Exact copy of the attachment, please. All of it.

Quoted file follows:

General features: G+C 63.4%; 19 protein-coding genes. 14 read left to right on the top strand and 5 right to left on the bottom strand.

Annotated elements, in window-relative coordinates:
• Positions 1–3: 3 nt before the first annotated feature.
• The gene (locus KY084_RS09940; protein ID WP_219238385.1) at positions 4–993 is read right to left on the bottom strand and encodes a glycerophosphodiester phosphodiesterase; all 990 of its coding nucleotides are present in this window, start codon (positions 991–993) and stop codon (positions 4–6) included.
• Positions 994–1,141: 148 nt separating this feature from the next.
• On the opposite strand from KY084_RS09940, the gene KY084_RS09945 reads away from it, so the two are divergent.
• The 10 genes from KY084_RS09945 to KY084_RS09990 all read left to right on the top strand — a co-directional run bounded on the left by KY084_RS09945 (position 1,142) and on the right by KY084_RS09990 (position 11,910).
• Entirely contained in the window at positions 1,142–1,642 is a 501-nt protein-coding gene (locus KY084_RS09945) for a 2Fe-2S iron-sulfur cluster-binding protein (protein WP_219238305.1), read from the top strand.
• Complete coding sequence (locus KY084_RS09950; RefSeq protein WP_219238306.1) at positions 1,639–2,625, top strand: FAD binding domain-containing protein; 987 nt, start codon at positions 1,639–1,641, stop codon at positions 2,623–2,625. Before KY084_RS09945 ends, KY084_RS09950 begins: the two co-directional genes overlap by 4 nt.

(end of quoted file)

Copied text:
General features: G+C 63.4%; 19 protein-coding genes. 14 read left to right on the top strand and 5 right to left on the bottom strand.

Annotated elements, in window-relative coordinates:
• Positions 1–3: 3 nt before the first annotated feature.
• The gene (locus KY084_RS09940; protein ID WP_219238385.1) at positions 4–993 is read right to left on the bottom strand and encodes a glycerophosphodiester phosphodiesterase; all 990 of its coding nucleotides are present in this window, start codon (positions 991–993) and stop codon (positions 4–6) included.
• Positions 994–1,141: 148 nt separating this feature from the next.
• On the opposite strand from KY084_RS09940, the gene KY084_RS09945 reads away from it, so the two are divergent.
• The 10 genes from KY084_RS09945 to KY084_RS09990 all read left to right on the top strand — a co-directional run bounded on the left by KY084_RS09945 (position 1,142) and on the right by KY084_RS09990 (position 11,910).
• Entirely contained in the window at positions 1,142–1,642 is a 501-nt protein-coding gene (locus KY084_RS09945) for a 2Fe-2S iron-sulfur cluster-binding protein (protein WP_219238305.1), read from the top strand.
• Complete coding sequence (locus KY084_RS09950; RefSeq protein WP_219238306.1) at positions 1,639–2,625, top strand: FAD binding domain-containing protein; 987 nt, start codon at positions 1,639–1,641, stop codon at positions 2,623–2,625. Before KY084_RS09945 ends, KY084_RS09950 begins: the two co-directional genes overlap by 4 nt.